The way a person can see is sometimes changed after they have an Acquired Brain Injury (ABI), such as a stroke or head injury. A visual inattention or visual neglect may occur.
A person is still usually able to see with a visual inattention, but they may find it difficult to see everything at once. This becomes harder if there is more to look at, or if the person is tired. It can be difficult to identify a visual inattention because it might only occur at certain times.
A person with a visual inattention from an Acquired Brain Injury may find it difficult to see objects on one side. They may also bump into objects when walking, such as a chair or doorframe and they may not be safe to cross roads on their own. Often they will be unaware they are not seeing the whole picture which may put them at risk.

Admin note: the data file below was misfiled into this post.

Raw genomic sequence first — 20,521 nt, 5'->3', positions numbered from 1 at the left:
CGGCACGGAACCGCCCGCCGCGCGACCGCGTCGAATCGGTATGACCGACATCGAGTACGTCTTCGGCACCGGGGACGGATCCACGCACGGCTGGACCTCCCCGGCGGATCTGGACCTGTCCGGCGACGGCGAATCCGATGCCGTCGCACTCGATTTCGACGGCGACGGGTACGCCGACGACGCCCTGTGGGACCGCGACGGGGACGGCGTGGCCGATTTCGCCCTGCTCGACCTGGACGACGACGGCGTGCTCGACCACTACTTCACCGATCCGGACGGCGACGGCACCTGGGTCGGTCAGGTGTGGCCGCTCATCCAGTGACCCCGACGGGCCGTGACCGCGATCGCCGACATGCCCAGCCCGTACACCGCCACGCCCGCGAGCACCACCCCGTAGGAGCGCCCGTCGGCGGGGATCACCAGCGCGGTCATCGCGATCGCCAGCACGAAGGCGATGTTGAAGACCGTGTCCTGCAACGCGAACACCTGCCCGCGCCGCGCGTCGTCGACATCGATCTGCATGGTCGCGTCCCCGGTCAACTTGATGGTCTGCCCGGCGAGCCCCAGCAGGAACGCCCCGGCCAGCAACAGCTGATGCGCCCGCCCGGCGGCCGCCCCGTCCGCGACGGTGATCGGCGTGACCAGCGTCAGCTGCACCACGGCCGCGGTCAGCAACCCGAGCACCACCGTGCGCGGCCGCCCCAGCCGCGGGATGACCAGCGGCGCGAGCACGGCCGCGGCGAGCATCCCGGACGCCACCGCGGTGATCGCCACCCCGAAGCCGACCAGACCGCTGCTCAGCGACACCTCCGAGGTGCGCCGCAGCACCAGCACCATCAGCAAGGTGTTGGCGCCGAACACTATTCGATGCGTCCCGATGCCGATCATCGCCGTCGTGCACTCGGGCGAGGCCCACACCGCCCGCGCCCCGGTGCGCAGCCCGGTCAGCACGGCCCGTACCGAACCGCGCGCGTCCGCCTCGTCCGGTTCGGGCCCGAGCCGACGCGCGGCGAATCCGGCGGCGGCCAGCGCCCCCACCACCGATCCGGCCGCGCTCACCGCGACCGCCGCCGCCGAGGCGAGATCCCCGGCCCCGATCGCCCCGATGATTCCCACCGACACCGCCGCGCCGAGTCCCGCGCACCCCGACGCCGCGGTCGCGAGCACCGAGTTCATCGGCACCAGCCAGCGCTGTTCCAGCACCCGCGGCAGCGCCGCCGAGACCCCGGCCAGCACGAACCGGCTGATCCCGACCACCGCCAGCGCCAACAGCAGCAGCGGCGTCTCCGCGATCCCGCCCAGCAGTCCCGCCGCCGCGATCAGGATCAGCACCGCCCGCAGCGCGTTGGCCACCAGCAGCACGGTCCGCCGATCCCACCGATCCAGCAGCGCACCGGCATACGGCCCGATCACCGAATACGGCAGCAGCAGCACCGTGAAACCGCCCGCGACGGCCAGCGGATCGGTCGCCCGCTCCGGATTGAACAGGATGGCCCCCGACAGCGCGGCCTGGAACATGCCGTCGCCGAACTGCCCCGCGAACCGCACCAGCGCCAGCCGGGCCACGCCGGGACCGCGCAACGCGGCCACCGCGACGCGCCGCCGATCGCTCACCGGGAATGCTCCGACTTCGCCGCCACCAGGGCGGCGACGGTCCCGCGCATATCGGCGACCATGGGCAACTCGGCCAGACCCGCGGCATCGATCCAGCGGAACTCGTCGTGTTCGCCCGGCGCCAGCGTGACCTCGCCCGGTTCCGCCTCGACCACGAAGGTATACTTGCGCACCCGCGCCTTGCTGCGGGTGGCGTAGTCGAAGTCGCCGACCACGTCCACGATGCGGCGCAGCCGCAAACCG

A person may have both a visual inattention and a visual field loss with an Acquired Brain Injury.
Guide Dogs SA/NT can help people with visual inattention. Assessment and training programs can help them to maximise the use of their remaining vision. The training is available in hospital or at home. Referrals can be made by any health professional, family member or friend on the person’s behalf, as long as the person has given their permission.